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President Trump’s plan to replace the Affordable Care Act will propose giving each state a fixed amount of federal money in the form of a block grant to provide health care to low-income people on Medicaid, a top adviser to Mr. Trump said in an interview broadcast on Sunday.
The adviser, Kellyanne Conway, who is Mr. Trump’s White House counselor, said that converting Medicaid to a block grant would ensure that “those who are closest to the people in need will be administering” the program.
A block grant would be a radical change. Since its creation in 1965, Medicaid has been an open-ended entitlement. If more people become eligible because of a recession, or if costs go up because of the use of expensive new medicines, states receive more federal money.
If Congress decides to create block grants for Medicaid, lawmakers will face thorny questions with huge political and financial implications: How much money will each state receive? How will the initial allotments be adjusted — for population changes, for general inflation, for increases in medical prices, for the discovery of new drugs and treatments? Will the federal government require states to cover certain populations and services? Will states receive extra money if they have not expanded Medicaid eligibility under the Affordable Care Act, but decide to do so in the future?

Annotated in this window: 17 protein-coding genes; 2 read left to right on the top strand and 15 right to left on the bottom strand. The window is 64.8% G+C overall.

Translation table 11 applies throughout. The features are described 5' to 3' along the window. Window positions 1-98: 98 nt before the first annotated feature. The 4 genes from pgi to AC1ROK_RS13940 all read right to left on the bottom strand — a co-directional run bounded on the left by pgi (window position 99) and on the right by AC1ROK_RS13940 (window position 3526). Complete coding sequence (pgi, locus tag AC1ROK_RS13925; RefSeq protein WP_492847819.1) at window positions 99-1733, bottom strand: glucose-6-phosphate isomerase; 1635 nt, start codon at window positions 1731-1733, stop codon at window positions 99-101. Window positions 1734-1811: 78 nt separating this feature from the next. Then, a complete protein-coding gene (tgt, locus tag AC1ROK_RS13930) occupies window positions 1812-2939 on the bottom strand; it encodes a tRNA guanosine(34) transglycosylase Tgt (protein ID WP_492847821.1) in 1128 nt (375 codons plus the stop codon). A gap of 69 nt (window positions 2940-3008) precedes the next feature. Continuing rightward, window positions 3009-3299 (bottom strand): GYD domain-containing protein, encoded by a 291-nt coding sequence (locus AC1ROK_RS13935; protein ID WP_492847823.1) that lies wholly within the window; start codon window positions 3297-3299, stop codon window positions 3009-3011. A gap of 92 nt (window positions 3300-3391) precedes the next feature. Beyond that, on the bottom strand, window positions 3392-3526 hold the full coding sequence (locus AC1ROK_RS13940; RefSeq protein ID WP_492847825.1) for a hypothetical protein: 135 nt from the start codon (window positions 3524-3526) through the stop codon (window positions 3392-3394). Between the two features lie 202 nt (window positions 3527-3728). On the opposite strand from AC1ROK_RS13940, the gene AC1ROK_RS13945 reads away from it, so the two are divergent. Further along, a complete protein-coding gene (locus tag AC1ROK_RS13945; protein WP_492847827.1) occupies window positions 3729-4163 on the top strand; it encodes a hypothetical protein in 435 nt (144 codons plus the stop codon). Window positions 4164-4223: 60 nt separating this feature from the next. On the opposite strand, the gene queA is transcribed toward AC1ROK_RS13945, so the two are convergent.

Ms. Conway, speaking on the NBC program “Sunday Today,” said that with a block grant, “you really cut out the fraud, waste and abuse, and you get the help directly” to intended beneficiaries.
. . . Governors like the idea of having more control over Medicaid, but fear that block grants may be used as a vehicle for federal budget cuts.
“We are very concerned that a shift to block grants or per capita caps for Medicaid would remove flexibility from states as the result of reduced federal funding,” Gov. Charlie Baker of Massachusetts, a Republican, said this month in a letter to congressional leaders. “States would most likely make decisions based mainly on fiscal reasons rather than the health care needs of vulnerable populations.”
Gov. Robert Bentley of Alabama, a Republican, said that if a block grant reduced federal funds for the program, “states should be given the ability to reduce Medicaid benefits or enrollment, to impose premiums” or other cost-sharing requirements on beneficiaries, and to reduce Medicaid spending in other ways.
In Louisiana, Gov. John Bel Edwards, a Democrat, said he was troubled by the prospect of a block grant with deep cuts in federal funds. “Under such a scenario,” he said, “flexibility would really mean flexibility to cut critical services for our most vulnerable populations, including poor children, people with disabilities and seniors in need of nursing home and home-based care.”
Gov. John W. Hickenlooper of Colorado, a Democrat, said that block grant proposals could shift costs to states and “force us to make impossible choices in our Medicaid program.”
“We should not be forced to choose between providing hard-working older Coloradans with blood pressure medication or children with their insulin,” Mr. Hickenlooper said.
- Wikipedia: Block Grants.
- Wikipedia: Categorical Grants.
- Reason: The Problem With Block Grants.
- Washington Post: The GOP plan to fund Medicaid through block grants will probably weaken it.